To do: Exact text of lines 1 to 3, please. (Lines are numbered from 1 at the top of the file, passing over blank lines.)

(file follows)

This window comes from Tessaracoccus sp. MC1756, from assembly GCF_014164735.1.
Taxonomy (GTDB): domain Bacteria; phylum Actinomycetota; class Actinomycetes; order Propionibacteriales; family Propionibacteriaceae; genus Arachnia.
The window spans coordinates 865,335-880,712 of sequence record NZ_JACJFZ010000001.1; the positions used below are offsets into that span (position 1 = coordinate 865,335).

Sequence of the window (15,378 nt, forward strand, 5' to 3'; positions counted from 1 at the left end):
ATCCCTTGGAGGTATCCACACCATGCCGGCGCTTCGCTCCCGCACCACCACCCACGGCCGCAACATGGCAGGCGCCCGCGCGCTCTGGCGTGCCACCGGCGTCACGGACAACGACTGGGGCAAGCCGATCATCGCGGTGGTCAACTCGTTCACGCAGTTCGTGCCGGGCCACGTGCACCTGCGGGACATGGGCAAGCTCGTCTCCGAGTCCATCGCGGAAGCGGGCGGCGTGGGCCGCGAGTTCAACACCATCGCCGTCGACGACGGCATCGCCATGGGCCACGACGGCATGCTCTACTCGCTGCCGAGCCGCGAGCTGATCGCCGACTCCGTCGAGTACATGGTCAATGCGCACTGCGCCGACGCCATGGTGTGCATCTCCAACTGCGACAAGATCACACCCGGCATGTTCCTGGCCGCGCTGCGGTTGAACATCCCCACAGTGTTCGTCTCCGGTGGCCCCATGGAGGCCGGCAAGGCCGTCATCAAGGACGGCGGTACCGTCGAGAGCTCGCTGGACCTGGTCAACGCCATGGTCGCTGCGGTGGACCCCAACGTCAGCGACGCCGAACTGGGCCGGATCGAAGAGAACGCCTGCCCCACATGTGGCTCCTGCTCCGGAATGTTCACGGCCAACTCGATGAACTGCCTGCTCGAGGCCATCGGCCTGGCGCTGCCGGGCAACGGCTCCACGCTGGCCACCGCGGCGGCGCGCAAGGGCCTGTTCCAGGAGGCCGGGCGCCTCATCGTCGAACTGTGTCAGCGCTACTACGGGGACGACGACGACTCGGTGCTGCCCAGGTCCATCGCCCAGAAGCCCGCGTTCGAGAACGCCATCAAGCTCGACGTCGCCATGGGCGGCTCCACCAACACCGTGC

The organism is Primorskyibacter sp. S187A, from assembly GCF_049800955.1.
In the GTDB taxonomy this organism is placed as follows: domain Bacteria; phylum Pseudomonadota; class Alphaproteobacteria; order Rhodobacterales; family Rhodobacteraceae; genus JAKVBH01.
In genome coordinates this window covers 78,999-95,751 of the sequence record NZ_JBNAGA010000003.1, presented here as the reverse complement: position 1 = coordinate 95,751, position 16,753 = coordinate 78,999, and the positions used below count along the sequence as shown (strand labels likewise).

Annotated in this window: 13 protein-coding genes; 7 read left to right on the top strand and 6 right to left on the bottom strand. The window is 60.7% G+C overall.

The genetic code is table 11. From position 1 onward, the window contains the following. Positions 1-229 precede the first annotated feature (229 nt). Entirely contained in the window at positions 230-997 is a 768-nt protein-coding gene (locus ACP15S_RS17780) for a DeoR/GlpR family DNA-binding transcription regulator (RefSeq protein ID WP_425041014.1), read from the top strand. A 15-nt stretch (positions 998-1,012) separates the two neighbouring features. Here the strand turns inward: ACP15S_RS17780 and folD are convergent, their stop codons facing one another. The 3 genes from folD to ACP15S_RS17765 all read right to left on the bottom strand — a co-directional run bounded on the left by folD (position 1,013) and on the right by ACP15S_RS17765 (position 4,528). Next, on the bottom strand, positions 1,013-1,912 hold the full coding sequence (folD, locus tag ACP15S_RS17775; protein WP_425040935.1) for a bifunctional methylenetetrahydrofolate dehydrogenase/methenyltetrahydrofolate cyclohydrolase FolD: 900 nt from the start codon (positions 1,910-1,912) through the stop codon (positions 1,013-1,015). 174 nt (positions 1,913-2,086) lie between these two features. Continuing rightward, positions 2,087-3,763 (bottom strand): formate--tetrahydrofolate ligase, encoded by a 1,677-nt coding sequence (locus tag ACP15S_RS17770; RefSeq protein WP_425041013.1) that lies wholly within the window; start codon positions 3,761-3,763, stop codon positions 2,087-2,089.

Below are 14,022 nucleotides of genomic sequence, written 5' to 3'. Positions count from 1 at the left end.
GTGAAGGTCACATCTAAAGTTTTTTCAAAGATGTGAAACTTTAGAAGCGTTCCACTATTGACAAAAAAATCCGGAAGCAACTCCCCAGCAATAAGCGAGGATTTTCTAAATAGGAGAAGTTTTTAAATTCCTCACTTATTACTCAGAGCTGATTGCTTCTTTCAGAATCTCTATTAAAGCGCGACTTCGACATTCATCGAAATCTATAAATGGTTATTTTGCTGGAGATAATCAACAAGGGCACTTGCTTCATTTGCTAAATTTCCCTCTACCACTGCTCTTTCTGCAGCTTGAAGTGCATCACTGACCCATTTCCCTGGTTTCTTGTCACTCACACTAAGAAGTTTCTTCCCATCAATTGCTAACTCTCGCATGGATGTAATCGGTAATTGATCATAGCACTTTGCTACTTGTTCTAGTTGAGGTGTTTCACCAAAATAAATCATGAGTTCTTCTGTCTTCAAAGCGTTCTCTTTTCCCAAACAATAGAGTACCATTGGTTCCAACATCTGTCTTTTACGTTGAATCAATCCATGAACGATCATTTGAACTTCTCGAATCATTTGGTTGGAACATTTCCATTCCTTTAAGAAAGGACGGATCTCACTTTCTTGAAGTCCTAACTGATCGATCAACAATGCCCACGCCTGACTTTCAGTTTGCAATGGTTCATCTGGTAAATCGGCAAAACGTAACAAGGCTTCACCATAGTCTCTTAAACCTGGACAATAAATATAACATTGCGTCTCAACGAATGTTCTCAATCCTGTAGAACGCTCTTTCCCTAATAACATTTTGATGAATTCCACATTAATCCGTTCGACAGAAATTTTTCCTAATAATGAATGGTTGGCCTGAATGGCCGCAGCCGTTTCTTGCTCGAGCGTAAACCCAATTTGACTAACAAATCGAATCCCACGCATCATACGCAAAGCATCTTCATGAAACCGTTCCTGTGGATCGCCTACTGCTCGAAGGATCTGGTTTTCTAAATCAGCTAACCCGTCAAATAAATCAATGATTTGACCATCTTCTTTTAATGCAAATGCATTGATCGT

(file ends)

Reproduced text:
This window comes from Tessaracoccus sp. MC1756, from assembly GCF_014164735.1.
Taxonomy (GTDB): domain Bacteria; phylum Actinomycetota; class Actinomycetes; order Propionibacteriales; family Propionibacteriaceae; genus Arachnia.
The window spans coordinates 865,335-880,712 of sequence record NZ_JACJFZ010000001.1; the positions used below are offsets into that span (position 1 = coordinate 865,335).